I was watching the video Horsemanship with Ray Hunt recently.
In that video Ray says,
You have to have a picture in your mind and the seat of your pants.
I understand having the picture in your mind, but I had to think about the picture in the seat of your pants. Bill Dorrance helped me understand what Ray was talking about.
Near the bottom of page 320 of True Horsemanship Through Feel by Bill Dorrance and Leslie Desmond, in his discussion of FEEL (of the horse), Bill says,
It’s up to the person to have a clear picture in his mind of how he wants that horse to operate before he presents a feel for that horse to respond to, or the horse is liable to not maneuver in the way the person wants him to. Having this in mind whenever you’re around a horse, or holding onto him, is what shapes the future for him in the best way possible.
I believe what Ray was saying is you have to have a clear picture of what you want the horse to do, and a clear picture of the feel you need to offer the horse for the action you want the horse to take.
The importance of that picture, and the connection between the picture in your mind and the picture in the seat of your pants, was reinforced for me recently when I was working with a young filly and her owner. We were working on an exercise to develop the horse’s ability to understand the person’s intention.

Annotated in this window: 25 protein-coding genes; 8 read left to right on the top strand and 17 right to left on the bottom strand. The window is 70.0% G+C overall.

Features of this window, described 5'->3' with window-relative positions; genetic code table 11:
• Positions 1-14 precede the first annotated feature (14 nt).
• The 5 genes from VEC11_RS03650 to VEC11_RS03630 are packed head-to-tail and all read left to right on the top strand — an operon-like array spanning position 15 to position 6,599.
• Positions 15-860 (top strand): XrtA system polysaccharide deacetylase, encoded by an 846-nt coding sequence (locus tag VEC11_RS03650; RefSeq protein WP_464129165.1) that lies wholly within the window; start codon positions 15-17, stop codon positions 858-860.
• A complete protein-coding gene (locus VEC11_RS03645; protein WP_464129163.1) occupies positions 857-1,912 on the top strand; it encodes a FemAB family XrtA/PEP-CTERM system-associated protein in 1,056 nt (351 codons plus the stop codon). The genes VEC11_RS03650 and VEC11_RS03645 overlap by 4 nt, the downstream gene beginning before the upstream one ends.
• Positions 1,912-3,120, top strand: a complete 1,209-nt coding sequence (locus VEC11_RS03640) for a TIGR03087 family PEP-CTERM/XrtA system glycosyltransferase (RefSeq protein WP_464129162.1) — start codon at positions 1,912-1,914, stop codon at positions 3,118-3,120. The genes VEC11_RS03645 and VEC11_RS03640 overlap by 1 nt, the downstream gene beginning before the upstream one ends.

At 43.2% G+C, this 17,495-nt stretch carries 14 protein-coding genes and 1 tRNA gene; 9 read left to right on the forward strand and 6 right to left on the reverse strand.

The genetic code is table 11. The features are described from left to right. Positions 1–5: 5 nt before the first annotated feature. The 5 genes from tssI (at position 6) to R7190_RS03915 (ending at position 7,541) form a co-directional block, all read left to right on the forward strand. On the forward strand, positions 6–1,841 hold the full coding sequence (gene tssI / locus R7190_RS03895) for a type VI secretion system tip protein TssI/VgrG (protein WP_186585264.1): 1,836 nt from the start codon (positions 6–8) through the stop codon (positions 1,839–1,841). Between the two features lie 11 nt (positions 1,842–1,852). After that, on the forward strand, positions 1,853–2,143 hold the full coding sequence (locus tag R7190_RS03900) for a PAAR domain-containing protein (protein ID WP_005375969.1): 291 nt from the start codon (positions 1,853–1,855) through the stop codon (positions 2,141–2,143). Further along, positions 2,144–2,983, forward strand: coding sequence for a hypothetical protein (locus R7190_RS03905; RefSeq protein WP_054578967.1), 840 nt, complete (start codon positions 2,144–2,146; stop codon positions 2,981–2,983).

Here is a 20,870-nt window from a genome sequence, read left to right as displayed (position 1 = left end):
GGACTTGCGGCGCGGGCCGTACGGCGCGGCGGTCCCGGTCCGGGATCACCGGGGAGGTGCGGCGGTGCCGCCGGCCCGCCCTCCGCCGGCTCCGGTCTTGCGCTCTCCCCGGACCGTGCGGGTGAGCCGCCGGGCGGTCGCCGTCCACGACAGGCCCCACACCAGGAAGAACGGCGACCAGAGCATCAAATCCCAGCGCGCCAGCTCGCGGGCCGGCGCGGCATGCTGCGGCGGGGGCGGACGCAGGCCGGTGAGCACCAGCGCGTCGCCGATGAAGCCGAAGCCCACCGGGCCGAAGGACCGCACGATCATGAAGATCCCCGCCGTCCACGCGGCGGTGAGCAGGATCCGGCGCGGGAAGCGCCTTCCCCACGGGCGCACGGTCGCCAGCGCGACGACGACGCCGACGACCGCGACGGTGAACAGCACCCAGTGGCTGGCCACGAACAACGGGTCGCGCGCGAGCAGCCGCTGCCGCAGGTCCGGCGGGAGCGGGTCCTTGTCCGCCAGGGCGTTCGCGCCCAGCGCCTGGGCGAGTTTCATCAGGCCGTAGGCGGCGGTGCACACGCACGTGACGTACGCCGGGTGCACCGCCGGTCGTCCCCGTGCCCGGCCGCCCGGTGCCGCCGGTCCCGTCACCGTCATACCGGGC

The exercise involves bringing the horse’s head around—sometimes with the intention of her not moving her feet, and sometimes with the intention of her moving her feet.
The feel I was using to ask the horse to bring her head to the side was lifting the lead rope out and up just enough to move the knot on the bottom of the halter to the side, but not enough to take the slack out of the rope.
The picture in my mind, and what I released for, would change depending on the action I wanted the horse to take. If I wanted the horse to bring her head around without moving her feet, I had that picture in my mind. If the horse moved her feet, I didn’t release until her feet stopped with her head to the side. If I wanted the horse to move her feet as she brought her head around, I had that picture in my mind. If her feet didn’t move, I didn’t release until she moved her feet.
With just a few repetitions, I could consistently say whether I wanted her feet to move or not, and then get that result.
When I handed the horse over to her owner, her actions were not the same as they were for me. After a few tries things were improving, and the horse’s owner said, “Man, I have to have a really clear picture.”
I agreed, and took the horse back to illustrate the point. I said, “Let’s say your husband really upset you at breakfast this morning, and you pick up this lead rope but you’re thinking how much you would like to stomp your husband because you haven’t gotten over it yet.”
The little filly laid her ears back.